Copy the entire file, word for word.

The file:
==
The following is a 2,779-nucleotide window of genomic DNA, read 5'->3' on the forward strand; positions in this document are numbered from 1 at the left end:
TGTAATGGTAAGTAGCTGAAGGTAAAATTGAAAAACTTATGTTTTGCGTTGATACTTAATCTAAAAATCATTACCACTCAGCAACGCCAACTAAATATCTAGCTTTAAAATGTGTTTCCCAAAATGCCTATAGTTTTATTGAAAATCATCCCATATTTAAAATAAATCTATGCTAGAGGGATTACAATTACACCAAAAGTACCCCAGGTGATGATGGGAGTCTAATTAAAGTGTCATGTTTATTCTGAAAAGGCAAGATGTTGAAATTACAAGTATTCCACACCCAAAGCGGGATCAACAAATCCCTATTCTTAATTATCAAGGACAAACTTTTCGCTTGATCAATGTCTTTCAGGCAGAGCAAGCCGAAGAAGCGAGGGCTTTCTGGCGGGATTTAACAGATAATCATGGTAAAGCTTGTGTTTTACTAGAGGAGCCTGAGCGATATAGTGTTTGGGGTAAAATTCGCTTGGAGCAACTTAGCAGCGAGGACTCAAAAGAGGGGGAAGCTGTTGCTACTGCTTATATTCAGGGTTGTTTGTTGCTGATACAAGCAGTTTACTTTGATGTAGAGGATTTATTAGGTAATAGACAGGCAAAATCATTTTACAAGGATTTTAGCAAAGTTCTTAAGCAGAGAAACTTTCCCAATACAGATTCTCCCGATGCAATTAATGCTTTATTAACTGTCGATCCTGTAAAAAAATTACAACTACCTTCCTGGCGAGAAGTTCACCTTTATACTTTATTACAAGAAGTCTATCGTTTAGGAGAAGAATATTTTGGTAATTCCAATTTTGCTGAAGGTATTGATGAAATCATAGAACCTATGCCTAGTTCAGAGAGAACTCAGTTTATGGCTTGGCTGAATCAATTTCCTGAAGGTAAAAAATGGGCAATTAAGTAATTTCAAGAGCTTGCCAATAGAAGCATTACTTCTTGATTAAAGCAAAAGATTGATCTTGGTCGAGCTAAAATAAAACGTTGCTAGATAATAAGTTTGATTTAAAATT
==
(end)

The following is a 2,779-nucleotide window of genomic DNA, read 5'->3' on the forward strand; positions in this document are numbered from 1 at the left end:
TGTAATGGTAAGTAGCTGAAGGTAAAATTGAAAAACTTATGTTTTGCGTTGATACTTAATCTAAAAATCATTACCACTCAGCAACGCCAACTAAATATCTAGCTTTAAAATGTGTTTCCCAAAATGCCTATAGTTTTATTGAAAATCATCCCATATTTAAAATAAATCTATGCTAGAGGGATTACAATTACACCAAAAGTACCCCAGGTGATGATGGGAGTCTAATTAAAGTGTCATGTTTATTCTGAAAAGGCAAGATGTTGAAATTACAAGTATTCCACACCCAAAGCGGGATCAACAAATCCCTATTCTTAATTATCAAGGACAAACTTTTCGCTTGATCAATGTCTTTCAGGCAGAGCAAGCCGAAGAAGCGAGGGCTTTCTGGCGGGATTTAACAGATAATCATGGTAAAGCTTGTGTTTTACTAGAGGAGCCTGAGCGATATAGTGTTTGGGGTAAAATTCGCTTGGAGCAACTTAGCAGCGAGGACTCAAAAGAGGGGGAAGCTGTTGCTACTGCTTATATTCAGGGTTGTTTGTTGCTGATACAAGCAGTTTACTTTGATGTAGAGGATTTATTAGGTAATAGACAGGCAAAATCATTTTACAAGGATTTTAGCAAAGTTCTTAAGCAGAGAAACTTTCCCAATACAGATTCTCCCGATGCAATTAATGCTTTATTAACTGTCGATCCTGTAAAAAAATTACAACTACCTTCCTGGCGAGAAGTTCACCTTTATACTTTATTACAAGAAGTCTATCGTTTAGGAGAAGAATATTTTGGTAATTCCAATTTTGCTGAAGGTATTGATGAAATCATAGAACCTATGCCTAGTTCAGAGAGAACTCAGTTTATGGCTTGGCTGAATCAATTTCCTGAAGGTAAAAAATGGGCAATTAAGTAATTTCAAGAGCTTGCCAATAGAAGCATTACTTCTTGATTAAAGCAAAAGATTGATCTTGGTCGAGCTAAAATAAAACGTTGCTAGATAATAAGTTTGATTTAAAATT